U.S. production of refined coal, which is coal that has been processed to reduce emissions when burned, reached record highs in 2017, and it is expected to increase even further in 2018. Use of refined coal has increased despite the general decline in total U.S. coal consumption since 2008. For the first three quarters of 2018, EIA estimates that refined coal production totaled 121 million short tons (MMst), which is 21% of the total U.S. coal production of 563 million short tons.

According to EIA estimates, refined coal’s share of total coal tonnage consumed for U.S. electricity generation will have increased from 15% in 2016 to more than 18% through October 2018. EIA began collecting data on generation from refined coal in 2016.

Refined coal generated more than 235 million megawatthours (MWh) of U.S. electricity in 2017, or 20% of net coal generation, an increase of 2% from 2016. EIA estimates of refined coal through October 2018 suggest an even larger increase in refined coal use to more than 22% of total coal generation.

Refined coal is most commonly made by mixing proprietary additives to feedstock coal. These additives increase the production of mercury oxides, which can then be captured by using mercury emission reduction technologies such as flue gas desulfurization scrubbers and particulate matter control systems.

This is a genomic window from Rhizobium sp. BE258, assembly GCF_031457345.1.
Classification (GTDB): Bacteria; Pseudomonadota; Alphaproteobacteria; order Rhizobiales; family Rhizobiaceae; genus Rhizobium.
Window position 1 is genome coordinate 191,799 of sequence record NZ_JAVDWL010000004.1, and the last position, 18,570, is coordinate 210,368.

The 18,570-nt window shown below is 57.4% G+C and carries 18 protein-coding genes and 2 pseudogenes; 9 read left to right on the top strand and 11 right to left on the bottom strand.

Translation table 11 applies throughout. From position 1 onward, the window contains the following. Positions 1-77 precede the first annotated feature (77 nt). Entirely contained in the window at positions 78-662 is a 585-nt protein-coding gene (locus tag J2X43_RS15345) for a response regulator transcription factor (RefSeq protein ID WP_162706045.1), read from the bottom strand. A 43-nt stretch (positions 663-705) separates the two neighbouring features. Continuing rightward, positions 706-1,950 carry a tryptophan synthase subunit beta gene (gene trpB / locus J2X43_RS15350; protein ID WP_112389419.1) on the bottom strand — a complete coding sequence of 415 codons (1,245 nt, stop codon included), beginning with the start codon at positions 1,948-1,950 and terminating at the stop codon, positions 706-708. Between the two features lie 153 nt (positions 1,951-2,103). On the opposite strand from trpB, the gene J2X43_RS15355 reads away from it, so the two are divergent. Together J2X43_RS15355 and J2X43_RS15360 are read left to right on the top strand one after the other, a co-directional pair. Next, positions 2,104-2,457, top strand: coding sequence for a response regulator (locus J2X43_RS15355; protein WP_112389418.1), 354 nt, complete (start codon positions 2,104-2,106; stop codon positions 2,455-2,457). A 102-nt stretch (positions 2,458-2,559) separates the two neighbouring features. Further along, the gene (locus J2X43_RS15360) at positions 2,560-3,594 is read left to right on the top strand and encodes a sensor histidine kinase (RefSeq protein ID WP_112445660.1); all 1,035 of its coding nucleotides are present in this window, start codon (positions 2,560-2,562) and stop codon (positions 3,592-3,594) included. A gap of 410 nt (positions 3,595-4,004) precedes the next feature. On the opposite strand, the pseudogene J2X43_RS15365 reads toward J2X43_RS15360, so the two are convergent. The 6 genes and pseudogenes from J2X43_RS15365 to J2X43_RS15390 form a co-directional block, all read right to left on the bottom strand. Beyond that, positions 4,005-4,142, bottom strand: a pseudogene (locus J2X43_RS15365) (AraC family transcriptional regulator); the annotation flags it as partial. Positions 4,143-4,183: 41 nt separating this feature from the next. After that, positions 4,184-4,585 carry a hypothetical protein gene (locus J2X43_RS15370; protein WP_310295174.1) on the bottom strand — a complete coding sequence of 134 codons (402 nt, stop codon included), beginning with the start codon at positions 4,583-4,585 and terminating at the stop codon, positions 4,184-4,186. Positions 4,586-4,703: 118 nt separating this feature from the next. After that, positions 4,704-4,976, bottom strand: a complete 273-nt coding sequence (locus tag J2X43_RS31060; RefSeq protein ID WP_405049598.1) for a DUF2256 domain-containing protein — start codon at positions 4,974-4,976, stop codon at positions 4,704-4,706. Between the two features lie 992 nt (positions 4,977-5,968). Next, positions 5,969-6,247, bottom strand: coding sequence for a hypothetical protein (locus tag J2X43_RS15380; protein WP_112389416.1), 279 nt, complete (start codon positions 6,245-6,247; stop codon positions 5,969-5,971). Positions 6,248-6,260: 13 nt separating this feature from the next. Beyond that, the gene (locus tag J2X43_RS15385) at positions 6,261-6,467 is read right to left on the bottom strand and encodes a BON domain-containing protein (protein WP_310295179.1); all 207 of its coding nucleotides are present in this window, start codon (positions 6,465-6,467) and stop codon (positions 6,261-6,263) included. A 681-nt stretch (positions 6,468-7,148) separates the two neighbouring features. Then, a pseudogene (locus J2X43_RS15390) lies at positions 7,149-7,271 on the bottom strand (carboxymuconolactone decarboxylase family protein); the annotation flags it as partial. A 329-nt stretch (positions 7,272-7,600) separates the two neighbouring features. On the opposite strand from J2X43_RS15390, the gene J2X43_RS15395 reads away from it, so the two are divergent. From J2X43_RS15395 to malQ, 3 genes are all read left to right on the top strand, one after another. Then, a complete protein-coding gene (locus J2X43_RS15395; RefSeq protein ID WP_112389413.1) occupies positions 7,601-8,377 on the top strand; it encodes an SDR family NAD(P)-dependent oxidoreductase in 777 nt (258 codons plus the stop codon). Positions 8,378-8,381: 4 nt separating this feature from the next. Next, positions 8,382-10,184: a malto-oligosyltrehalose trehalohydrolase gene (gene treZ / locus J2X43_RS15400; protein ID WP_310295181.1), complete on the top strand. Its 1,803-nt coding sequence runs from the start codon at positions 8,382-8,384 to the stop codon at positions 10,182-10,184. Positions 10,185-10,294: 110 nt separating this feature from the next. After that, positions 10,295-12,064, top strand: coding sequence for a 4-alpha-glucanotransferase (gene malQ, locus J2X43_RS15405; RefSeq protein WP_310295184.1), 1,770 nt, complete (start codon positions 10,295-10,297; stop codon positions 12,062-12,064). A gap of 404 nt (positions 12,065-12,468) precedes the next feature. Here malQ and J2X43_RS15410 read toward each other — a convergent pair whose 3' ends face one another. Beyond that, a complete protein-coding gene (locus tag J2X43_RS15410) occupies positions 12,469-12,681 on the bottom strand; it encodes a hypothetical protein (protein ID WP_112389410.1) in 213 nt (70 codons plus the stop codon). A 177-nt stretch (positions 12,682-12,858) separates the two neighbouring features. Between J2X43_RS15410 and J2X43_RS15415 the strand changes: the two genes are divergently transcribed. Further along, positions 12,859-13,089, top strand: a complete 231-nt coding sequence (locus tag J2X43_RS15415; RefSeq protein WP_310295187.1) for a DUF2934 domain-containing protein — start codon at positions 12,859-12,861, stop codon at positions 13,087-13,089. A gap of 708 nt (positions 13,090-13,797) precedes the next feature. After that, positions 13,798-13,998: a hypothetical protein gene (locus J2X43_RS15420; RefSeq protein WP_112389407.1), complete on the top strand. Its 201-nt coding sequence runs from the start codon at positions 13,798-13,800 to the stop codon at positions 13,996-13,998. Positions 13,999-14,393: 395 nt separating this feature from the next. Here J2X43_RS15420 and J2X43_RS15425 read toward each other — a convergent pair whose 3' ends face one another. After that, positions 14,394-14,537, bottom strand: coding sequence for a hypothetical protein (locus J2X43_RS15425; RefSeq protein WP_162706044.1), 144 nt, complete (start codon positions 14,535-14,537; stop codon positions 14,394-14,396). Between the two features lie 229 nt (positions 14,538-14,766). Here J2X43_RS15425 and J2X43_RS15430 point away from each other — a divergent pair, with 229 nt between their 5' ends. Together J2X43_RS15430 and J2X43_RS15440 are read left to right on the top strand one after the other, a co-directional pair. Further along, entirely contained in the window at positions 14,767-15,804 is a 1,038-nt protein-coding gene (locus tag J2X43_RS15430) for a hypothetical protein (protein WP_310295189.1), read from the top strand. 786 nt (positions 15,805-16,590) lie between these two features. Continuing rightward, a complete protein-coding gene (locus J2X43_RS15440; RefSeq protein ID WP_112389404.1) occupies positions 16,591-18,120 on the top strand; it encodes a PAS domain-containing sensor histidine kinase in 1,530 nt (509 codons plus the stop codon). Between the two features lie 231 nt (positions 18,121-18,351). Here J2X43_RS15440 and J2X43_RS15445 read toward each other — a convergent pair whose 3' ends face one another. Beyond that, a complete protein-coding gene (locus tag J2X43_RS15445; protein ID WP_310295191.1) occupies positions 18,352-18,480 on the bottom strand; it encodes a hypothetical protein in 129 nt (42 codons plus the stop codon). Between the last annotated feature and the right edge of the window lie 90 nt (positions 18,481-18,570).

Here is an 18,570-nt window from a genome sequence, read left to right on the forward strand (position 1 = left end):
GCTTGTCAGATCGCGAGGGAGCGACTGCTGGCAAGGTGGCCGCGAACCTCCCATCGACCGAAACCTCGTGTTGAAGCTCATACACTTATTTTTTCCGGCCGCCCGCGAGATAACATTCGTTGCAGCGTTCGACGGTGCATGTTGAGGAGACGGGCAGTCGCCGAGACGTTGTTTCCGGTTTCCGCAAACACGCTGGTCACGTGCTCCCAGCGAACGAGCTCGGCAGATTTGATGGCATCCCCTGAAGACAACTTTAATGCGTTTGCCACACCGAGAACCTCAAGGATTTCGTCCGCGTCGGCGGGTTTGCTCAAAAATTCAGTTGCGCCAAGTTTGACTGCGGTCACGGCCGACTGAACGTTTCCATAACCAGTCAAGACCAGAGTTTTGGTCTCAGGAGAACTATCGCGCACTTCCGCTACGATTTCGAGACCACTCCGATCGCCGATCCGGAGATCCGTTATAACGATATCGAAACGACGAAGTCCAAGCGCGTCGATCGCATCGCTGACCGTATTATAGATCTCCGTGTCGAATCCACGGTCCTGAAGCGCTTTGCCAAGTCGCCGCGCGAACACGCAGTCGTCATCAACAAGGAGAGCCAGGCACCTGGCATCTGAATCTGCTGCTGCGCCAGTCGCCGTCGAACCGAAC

Refined coal production qualifies for a tax credit under the American Jobs Creation Act of 2004. To qualify for the refined coal tax credit, producers must have a qualified professional engineer demonstrate that burning the refined coal results in a 20% emissions reduction of nitrogen oxide and a 40% emissions reduction of either sulfur dioxide or mercury compared with the emissions that would result from burning feedstock coal. The tax credit was designed to increase with inflation and was valued at $6.91 per short ton produced in 2017 and $7.10 per short ton in 2018. EIA surveys show respondents continued to add refined-coal burning plants even as older conventional coal plants retire, with 36 new refined coal plants coming online from 2016 through October 2018.